With the emergence of new companies and the rapid creation of startups, financing options have expanded to empower businesses’ development, operation, and functioning. Among the most popular ones are:
Financing through bank loans.
Startups can also obtain financing through bank loans or other sources of debt financing.
This type of financing involves investment by private investors, often a group of successful entrepreneurs, who inject capital into a startup in exchange for equity participation in the company. The purpose is to provide expertise in the field where the investors have an expert team to boost the companies. One advantage for investors is that they find higher returns on their contributions since they enter before any other round of venture capital.
This involves capital investment in the startup in exchange for equity participation in the company. Venture capital investors seek high long-term returns through the company’s success.
Convertible notes and SAFEs act as hybrid financing of the last two, as investors assume the risk and provide confidence to new projects. However, they also seek returns they will obtain once the company reaches its peak value and excels in the market.
Characteristics of the convertible note
Convertible notes are a financial instrument that has gained popularity recently, especially in the emerging and technology sectors. This financial tool combines debt and equity investment features, making it attractive for entrepreneurs seeking financing and investors looking for attractive investment opportunities.
SAFEs (Simple Agreement for Future Equity)
Characteristics of SAFEs
Convertible note VS SAFEs
SAFEs are a financing instrument startups and emerging companies use to raise capital from investors. Instead of offering company shares in exchange for investment, SAFEs allow investors to acquire the right to future claims later.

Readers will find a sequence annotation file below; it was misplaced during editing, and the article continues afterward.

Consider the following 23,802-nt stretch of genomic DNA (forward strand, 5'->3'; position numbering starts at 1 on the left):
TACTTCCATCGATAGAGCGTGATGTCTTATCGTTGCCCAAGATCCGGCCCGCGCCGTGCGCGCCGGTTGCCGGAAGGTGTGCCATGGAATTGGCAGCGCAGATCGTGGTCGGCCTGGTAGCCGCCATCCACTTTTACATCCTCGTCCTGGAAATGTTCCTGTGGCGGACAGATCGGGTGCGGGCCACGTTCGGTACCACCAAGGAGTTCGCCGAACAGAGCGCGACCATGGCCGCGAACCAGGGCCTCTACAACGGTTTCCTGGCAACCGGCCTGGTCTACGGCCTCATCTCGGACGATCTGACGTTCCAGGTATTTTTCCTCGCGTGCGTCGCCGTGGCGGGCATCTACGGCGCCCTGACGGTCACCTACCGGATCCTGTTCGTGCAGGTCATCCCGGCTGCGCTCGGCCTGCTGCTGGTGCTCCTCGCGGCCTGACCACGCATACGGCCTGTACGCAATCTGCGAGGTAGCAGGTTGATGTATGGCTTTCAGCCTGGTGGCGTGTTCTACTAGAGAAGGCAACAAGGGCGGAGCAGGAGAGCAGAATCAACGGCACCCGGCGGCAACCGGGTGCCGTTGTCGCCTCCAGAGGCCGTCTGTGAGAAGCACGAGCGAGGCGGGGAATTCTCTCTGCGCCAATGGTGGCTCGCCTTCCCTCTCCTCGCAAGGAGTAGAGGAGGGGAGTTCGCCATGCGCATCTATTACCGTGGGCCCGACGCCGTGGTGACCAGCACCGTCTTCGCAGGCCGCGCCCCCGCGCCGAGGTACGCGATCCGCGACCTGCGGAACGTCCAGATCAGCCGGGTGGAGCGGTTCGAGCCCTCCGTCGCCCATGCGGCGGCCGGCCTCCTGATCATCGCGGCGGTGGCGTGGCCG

There is no specific regulation for convertible notes or SAFEs in Mexico. However, financing instruments are regulated based on the Securities Market Law and the tax provisions established in the Income Tax Law (LISR) for any potential tax effects.
Accounting for SAFEs according to IFRS
The basis behind this accounting record is that convertible notes are a complex financial instrument combining debt and capital components. IFRS 9 establishes that companies must classify financial instruments according to their legal form, economic substance, and contractual terms and conditions.
Under IFRS, convertible notes are initially classified as financial liabilities and measured at amortized cost or fair value with changes in fair value through profit or loss if designated at fair value through profit or loss.
Scenarios for accounting for convertible notes under International Financial Reporting Standards (IFRS):
- At the time of issuance of the convertible note, a financial liability would be recognized in the corresponding account for the nominal value of the message. This liability would be composed of the portion of the note that is convertible into shares in the future.
- In the event of such conversion, a capital increase operation would be recorded for the same amount, with a decrease in liability.
- If the investor decides not to convert the note into shares, the disbursement would be recorded in the corresponding account, with the related reserve previously provided to meet the financial obligation represented by the convertible note.
This accounting record is made to reflect the change in the financial structure of the entity, as convertible notes classified as debt at the time of issuance have been converted into shares. Additionally, this conversion will affect the book value of the company and the way earnings and dividends will be distributed in the future.